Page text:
Imagine life in a remote town comprised entirely of “witches.” The BBC explains:
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When misfortune hits a village, there is a tendency in some countries to suspect a “witch” of casting a spell. In Ghana, outspoken or eccentric women may also be accused of witchcraft – and forced to live out their days together in witch camps.
The camps are said to have come into existence more than 100 years ago, when village chiefs decided to establish isolated safe areas for the women. They survive by collecting firewood, selling little bags of peanuts or working in nearby farms.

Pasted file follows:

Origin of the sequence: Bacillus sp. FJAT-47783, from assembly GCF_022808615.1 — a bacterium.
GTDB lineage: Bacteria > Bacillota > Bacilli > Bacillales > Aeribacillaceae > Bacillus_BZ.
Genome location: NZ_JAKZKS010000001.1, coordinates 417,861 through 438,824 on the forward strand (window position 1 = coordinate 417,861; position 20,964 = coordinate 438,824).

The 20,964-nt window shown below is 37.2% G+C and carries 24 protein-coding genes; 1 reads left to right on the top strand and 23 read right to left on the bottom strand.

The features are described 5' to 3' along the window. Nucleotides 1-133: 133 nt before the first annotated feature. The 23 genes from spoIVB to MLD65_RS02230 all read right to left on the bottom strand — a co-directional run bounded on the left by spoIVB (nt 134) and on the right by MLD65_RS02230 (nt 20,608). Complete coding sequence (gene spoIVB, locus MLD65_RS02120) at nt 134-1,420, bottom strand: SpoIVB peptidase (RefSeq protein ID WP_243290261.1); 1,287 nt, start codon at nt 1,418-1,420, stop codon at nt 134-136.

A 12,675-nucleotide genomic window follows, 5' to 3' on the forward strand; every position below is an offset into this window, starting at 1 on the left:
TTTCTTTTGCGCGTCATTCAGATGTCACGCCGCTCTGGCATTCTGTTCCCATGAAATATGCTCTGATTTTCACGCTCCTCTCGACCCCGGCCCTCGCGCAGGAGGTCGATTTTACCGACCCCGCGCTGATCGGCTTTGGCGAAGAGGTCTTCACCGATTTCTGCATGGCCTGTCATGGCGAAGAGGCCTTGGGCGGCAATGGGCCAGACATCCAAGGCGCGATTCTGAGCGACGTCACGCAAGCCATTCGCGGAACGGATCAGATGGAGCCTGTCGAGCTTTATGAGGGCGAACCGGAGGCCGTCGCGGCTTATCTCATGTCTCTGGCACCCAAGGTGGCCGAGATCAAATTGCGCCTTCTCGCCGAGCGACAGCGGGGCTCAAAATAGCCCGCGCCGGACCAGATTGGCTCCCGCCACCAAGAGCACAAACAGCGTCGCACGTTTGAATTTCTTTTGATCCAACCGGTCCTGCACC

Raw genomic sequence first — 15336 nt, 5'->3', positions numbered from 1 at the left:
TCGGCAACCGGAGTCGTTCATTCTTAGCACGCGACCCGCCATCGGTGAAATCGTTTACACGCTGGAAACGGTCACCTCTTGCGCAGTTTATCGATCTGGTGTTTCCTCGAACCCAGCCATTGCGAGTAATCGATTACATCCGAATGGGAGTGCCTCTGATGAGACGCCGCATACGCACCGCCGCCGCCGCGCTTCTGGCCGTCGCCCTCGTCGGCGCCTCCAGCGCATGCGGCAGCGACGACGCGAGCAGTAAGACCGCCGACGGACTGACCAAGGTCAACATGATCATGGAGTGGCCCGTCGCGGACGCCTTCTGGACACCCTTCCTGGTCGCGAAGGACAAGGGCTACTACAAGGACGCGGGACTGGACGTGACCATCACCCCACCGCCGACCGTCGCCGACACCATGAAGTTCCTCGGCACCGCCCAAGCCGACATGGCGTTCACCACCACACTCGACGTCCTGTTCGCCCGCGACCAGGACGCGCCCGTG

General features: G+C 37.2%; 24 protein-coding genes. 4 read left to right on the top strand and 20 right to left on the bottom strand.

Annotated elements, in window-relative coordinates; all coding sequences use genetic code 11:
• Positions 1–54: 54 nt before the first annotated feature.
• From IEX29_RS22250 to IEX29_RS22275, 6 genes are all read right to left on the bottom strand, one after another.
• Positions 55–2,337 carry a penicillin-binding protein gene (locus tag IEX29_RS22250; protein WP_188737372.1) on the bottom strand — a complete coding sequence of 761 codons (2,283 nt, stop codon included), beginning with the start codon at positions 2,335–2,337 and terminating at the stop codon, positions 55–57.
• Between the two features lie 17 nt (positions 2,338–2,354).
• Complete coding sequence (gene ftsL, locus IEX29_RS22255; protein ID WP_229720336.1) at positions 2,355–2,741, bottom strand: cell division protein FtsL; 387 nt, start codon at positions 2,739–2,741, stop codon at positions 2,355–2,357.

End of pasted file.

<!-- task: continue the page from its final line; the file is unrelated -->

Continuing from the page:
“The camps are a dramatic manifestation of the status of women in Ghana,” says Professor Dzodzi Tsikata of the University of Ghana. “Older women become a target because they are no longer useful to society.”
Women who do not conform to society’s expectations also fall victim to the accusations of witchcraft, according to Lamnatu Adam of the women’s rights group Songtaba.